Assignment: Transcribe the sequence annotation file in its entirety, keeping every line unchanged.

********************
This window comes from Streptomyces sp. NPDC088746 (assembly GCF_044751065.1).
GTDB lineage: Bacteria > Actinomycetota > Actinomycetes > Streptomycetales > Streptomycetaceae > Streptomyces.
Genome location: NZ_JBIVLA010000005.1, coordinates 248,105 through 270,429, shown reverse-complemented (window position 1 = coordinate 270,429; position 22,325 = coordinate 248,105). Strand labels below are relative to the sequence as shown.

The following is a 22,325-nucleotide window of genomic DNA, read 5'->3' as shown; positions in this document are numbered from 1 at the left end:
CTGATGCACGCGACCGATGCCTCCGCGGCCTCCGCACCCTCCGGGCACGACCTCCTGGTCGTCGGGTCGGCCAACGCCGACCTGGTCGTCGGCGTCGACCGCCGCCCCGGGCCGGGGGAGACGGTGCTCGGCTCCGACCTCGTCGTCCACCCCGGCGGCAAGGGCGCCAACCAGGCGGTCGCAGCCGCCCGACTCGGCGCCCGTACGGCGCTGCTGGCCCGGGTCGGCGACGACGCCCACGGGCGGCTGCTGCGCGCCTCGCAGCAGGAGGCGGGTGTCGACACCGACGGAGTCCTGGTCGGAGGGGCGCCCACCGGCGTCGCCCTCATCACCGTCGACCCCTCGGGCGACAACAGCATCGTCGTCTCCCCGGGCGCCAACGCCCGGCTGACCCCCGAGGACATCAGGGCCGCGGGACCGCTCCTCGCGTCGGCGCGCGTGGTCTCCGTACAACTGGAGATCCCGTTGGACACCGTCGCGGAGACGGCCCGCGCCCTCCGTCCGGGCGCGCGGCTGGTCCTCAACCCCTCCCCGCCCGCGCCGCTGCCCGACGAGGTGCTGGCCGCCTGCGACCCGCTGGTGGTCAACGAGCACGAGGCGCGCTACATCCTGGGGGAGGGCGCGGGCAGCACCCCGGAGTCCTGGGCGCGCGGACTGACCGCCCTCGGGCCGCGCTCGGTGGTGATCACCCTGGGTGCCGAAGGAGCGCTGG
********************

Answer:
This window comes from Streptomyces sp. NPDC088746 (assembly GCF_044751065.1).
GTDB lineage: Bacteria > Actinomycetota > Actinomycetes > Streptomycetales > Streptomycetaceae > Streptomyces.
Genome location: NZ_JBIVLA010000005.1, coordinates 248,105 through 270,429, shown reverse-complemented (window position 1 = coordinate 270,429; position 22,325 = coordinate 248,105). Strand labels below are relative to the sequence as shown.

The following is a 22,325-nucleotide window of genomic DNA, read 5'->3' as shown; positions in this document are numbered from 1 at the left end:
CTGATGCACGCGACCGATGCCTCCGCGGCCTCCGCACCCTCCGGGCACGACCTCCTGGTCGTCGGGTCGGCCAACGCCGACCTGGTCGTCGGCGTCGACCGCCGCCCCGGGCCGGGGGAGACGGTGCTCGGCTCCGACCTCGTCGTCCACCCCGGCGGCAAGGGCGCCAACCAGGCGGTCGCAGCCGCCCGACTCGGCGCCCGTACGGCGCTGCTGGCCCGGGTCGGCGACGACGCCCACGGGCGGCTGCTGCGCGCCTCGCAGCAGGAGGCGGGTGTCGACACCGACGGAGTCCTGGTCGGAGGGGCGCCCACCGGCGTCGCCCTCATCACCGTCGACCCCTCGGGCGACAACAGCATCGTCGTCTCCCCGGGCGCCAACGCCCGGCTGACCCCCGAGGACATCAGGGCCGCGGGACCGCTCCTCGCGTCGGCGCGCGTGGTCTCCGTACAACTGGAGATCCCGTTGGACACCGTCGCGGAGACGGCCCGCGCCCTCCGTCCGGGCGCGCGGCTGGTCCTCAACCCCTCCCCGCCCGCGCCGCTGCCCGACGAGGTGCTGGCCGCCTGCGACCCGCTGGTGGTCAACGAGCACGAGGCGCGCTACATCCTGGGGGAGGGCGCGGGCAGCACCCCGGAGTCCTGGGCGCGCGGACTGACCGCCCTCGGGCCGCGCTCGGTGGTGATCACCCTGGGTGCCGAAGGAGCGCTGG